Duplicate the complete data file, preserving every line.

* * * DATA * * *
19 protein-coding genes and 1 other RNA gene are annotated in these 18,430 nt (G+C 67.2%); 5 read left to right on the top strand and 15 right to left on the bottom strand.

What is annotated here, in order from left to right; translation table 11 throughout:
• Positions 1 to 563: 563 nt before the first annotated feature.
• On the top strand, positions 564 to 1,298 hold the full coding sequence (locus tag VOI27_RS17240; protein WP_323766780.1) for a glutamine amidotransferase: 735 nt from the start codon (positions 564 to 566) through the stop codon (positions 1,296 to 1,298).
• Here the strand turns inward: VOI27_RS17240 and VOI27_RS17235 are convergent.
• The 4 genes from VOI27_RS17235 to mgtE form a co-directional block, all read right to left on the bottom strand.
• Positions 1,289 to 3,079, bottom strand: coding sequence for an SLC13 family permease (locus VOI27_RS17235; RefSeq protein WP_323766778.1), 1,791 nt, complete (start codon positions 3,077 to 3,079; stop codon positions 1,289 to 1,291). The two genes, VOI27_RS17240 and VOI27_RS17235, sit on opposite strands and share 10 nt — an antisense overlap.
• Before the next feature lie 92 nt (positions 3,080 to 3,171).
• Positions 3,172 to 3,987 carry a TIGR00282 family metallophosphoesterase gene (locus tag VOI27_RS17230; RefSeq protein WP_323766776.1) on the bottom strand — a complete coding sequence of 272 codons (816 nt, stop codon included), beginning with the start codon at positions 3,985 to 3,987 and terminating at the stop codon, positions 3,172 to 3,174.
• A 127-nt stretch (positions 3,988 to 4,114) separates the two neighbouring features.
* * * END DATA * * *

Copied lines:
19 protein-coding genes and 1 other RNA gene are annotated in these 18,430 nt (G+C 67.2%); 5 read left to right on the top strand and 15 right to left on the bottom strand.

What is annotated here, in order from left to right; translation table 11 throughout:
• Positions 1 to 563: 563 nt before the first annotated feature.
• On the top strand, positions 564 to 1,298 hold the full coding sequence (locus tag VOI27_RS17240; protein WP_323766780.1) for a glutamine amidotransferase: 735 nt from the start codon (positions 564 to 566) through the stop codon (positions 1,296 to 1,298).
• Here the strand turns inward: VOI27_RS17240 and VOI27_RS17235 are convergent.
• The 4 genes from VOI27_RS17235 to mgtE form a co-directional block, all read right to left on the bottom strand.
• Positions 1,289 to 3,079, bottom strand: coding sequence for an SLC13 family permease (locus VOI27_RS17235; RefSeq protein WP_323766778.1), 1,791 nt, complete (start codon positions 3,077 to 3,079; stop codon positions 1,289 to 1,291). The two genes, VOI27_RS17240 and VOI27_RS17235, sit on opposite strands and share 10 nt — an antisense overlap.
• Before the next feature lie 92 nt (positions 3,080 to 3,171).
• Positions 3,172 to 3,987 carry a TIGR00282 family metallophosphoesterase gene (locus tag VOI27_RS17230; RefSeq protein WP_323766776.1) on the bottom strand — a complete coding sequence of 272 codons (816 nt, stop codon included), beginning with the start codon at positions 3,985 to 3,987 and terminating at the stop codon, positions 3,172 to 3,174.
• A 127-nt stretch (positions 3,988 to 4,114) separates the two neighbouring features.